“The tenth joint is on the left forward assembly,” Lanham added. “We’ll need to wait until after we do a push-pull test on the booster itself, and then we can get in and do that joint; so at that point that’ll kind of close out the joints.

“Then we have systems tunnel work to do, which will include some DFI (Development Flight Instrumentation), as well as putting in those linear shaped charges along that systems tunnel.”

Similar to the process for the overall Artemis 1 vehicle, the elements need more work after the physical hardware connections before they are functional, and they need to be tested to verify they work. For the Boosters, which have avionics in the forward and aft assemblies, they need to wait until the Core Stage arrives as it has the flight computers and software that command and control both elements.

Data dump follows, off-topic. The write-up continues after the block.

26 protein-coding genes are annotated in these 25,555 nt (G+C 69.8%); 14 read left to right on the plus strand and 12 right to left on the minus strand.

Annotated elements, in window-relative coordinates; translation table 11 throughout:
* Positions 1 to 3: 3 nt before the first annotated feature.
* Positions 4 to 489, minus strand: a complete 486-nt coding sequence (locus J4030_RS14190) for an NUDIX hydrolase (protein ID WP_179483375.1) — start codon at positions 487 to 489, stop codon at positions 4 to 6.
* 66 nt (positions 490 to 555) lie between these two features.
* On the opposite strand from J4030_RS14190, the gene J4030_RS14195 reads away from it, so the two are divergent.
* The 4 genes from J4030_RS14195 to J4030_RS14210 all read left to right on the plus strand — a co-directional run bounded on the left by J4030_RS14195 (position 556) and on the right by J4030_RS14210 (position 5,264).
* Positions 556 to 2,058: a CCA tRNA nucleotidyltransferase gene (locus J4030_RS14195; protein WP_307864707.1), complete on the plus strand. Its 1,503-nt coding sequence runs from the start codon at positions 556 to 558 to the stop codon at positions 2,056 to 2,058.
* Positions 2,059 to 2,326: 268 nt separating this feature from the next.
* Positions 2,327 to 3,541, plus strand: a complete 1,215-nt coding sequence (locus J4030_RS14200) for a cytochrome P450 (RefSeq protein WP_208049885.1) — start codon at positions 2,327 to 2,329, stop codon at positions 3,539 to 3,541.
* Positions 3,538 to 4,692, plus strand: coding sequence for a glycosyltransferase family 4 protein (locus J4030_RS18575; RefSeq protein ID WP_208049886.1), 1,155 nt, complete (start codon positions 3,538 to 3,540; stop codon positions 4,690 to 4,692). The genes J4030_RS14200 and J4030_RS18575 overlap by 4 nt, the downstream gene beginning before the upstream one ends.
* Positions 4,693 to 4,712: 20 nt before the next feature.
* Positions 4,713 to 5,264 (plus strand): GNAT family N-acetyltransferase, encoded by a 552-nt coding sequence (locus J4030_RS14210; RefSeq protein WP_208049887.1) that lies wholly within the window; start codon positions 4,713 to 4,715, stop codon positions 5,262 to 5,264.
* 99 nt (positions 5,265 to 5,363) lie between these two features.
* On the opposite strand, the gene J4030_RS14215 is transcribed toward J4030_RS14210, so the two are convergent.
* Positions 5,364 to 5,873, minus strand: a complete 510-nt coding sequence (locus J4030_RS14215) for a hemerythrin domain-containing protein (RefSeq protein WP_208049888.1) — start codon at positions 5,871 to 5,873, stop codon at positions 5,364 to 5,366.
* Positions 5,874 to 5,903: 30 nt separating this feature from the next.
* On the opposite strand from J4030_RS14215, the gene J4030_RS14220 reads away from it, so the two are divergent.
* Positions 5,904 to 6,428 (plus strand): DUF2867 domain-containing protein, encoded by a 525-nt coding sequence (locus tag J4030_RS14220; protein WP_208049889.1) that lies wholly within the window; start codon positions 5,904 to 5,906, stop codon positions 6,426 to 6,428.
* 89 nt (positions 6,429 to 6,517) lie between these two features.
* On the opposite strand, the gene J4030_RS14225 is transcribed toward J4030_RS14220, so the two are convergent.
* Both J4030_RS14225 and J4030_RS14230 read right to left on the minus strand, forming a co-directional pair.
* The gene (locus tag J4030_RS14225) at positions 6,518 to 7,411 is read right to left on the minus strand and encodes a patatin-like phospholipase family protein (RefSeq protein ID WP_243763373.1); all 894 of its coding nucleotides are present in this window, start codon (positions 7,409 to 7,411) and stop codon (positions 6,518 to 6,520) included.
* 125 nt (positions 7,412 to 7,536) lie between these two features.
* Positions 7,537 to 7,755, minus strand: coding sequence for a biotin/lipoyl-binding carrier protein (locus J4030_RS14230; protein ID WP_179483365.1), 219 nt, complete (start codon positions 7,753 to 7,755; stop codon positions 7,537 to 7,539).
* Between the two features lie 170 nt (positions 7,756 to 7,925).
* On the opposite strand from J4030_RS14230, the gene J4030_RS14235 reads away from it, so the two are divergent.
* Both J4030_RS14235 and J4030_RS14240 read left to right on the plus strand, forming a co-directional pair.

“There’s checkouts once we power up the Boosters later in the flow that we’ll be doing,” Lanham said. “We’ll obviously check out the instrumentation as we’re running it, but the big power-up testing will come later during our Integrated Verification Test.”

Credit: Stephen Marr for NSF.

(Photo Caption: The bottom of the two fully-assembled SLS Boosters are seen stacked from the zero-level deck of the Mobile Launcher in High Bay 3 of the VAB. In this view taken on March 24, the umbilical tower of the ML is behind the camera. The two Tail Service Mast Umbilicals are seen in between the boosters; those will be connected to umbilical plates on the Core Stage engine section when it is finally mated to the Boosters.)

Next in line after the Core Stage is connected to the two Boosters will be the Launch Vehicle Stage Adapter (LVSA) that connects the ICPS with the Core Stage. “From an LVSA standpoint, it’s in High Bay 2 at this point, we’re kind of waiting to bring it over to High Bay 4, at which point we’ll get into our work on that,” Lanham noted.